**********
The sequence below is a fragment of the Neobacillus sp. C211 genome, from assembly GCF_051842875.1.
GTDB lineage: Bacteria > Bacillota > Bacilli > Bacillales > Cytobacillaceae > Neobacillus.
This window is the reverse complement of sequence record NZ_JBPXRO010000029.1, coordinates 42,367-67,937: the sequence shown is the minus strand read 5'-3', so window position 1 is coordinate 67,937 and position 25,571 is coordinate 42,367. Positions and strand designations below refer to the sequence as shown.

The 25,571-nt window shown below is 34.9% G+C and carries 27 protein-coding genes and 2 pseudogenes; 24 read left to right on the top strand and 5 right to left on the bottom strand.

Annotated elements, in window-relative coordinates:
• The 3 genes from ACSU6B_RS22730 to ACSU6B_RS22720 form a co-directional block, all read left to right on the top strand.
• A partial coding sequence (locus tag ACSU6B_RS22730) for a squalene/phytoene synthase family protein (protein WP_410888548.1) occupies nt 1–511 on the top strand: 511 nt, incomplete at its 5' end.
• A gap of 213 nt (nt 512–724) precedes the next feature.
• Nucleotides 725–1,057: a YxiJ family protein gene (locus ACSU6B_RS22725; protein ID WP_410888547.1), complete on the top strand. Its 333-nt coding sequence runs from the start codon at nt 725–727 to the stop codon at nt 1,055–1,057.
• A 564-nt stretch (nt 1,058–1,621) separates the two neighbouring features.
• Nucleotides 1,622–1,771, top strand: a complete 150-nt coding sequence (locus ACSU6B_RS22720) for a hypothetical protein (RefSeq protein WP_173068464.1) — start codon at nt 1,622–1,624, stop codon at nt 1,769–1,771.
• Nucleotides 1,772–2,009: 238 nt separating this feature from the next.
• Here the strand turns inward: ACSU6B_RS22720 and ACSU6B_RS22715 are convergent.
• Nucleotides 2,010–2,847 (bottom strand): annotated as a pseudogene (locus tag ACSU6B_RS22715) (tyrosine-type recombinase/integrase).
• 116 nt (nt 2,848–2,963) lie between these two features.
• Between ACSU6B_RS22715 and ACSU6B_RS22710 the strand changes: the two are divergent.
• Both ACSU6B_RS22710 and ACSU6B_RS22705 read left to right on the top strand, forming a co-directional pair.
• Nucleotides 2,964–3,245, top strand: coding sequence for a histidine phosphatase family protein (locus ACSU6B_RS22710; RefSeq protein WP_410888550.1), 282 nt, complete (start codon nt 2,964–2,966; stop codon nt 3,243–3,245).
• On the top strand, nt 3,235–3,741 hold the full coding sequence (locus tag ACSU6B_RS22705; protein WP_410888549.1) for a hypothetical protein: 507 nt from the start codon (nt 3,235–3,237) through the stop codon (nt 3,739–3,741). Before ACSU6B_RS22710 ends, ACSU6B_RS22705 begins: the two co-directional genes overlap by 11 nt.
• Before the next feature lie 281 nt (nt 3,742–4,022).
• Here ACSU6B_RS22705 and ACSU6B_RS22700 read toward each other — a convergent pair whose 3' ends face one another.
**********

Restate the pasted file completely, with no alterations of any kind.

The sequence below is a fragment of the Neobacillus sp. C211 genome, from assembly GCF_051842875.1.
GTDB lineage: Bacteria > Bacillota > Bacilli > Bacillales > Cytobacillaceae > Neobacillus.
This window is the reverse complement of sequence record NZ_JBPXRO010000029.1, coordinates 42,367-67,937: the sequence shown is the minus strand read 5'-3', so window position 1 is coordinate 67,937 and position 25,571 is coordinate 42,367. Positions and strand designations below refer to the sequence as shown.

The 25,571-nt window shown below is 34.9% G+C and carries 27 protein-coding genes and 2 pseudogenes; 24 read left to right on the top strand and 5 right to left on the bottom strand.

Annotated elements, in window-relative coordinates:
• The 3 genes from ACSU6B_RS22730 to ACSU6B_RS22720 form a co-directional block, all read left to right on the top strand.
• A partial coding sequence (locus tag ACSU6B_RS22730) for a squalene/phytoene synthase family protein (protein WP_410888548.1) occupies nt 1–511 on the top strand: 511 nt, incomplete at its 5' end.
• A gap of 213 nt (nt 512–724) precedes the next feature.
• Nucleotides 725–1,057: a YxiJ family protein gene (locus ACSU6B_RS22725; protein ID WP_410888547.1), complete on the top strand. Its 333-nt coding sequence runs from the start codon at nt 725–727 to the stop codon at nt 1,055–1,057.
• A 564-nt stretch (nt 1,058–1,621) separates the two neighbouring features.
• Nucleotides 1,622–1,771, top strand: a complete 150-nt coding sequence (locus ACSU6B_RS22720) for a hypothetical protein (RefSeq protein WP_173068464.1) — start codon at nt 1,622–1,624, stop codon at nt 1,769–1,771.
• Nucleotides 1,772–2,009: 238 nt separating this feature from the next.
• Here the strand turns inward: ACSU6B_RS22720 and ACSU6B_RS22715 are convergent.
• Nucleotides 2,010–2,847 (bottom strand): annotated as a pseudogene (locus tag ACSU6B_RS22715) (tyrosine-type recombinase/integrase).
• 116 nt (nt 2,848–2,963) lie between these two features.
• Between ACSU6B_RS22715 and ACSU6B_RS22710 the strand changes: the two are divergent.
• Both ACSU6B_RS22710 and ACSU6B_RS22705 read left to right on the top strand, forming a co-directional pair.
• Nucleotides 2,964–3,245, top strand: coding sequence for a histidine phosphatase family protein (locus ACSU6B_RS22710; RefSeq protein WP_410888550.1), 282 nt, complete (start codon nt 2,964–2,966; stop codon nt 3,243–3,245).
• On the top strand, nt 3,235–3,741 hold the full coding sequence (locus tag ACSU6B_RS22705; protein WP_410888549.1) for a hypothetical protein: 507 nt from the start codon (nt 3,235–3,237) through the stop codon (nt 3,739–3,741). Before ACSU6B_RS22710 ends, ACSU6B_RS22705 begins: the two co-directional genes overlap by 11 nt.
• Before the next feature lie 281 nt (nt 3,742–4,022).
• Here ACSU6B_RS22705 and ACSU6B_RS22700 read toward each other — a convergent pair whose 3' ends face one another.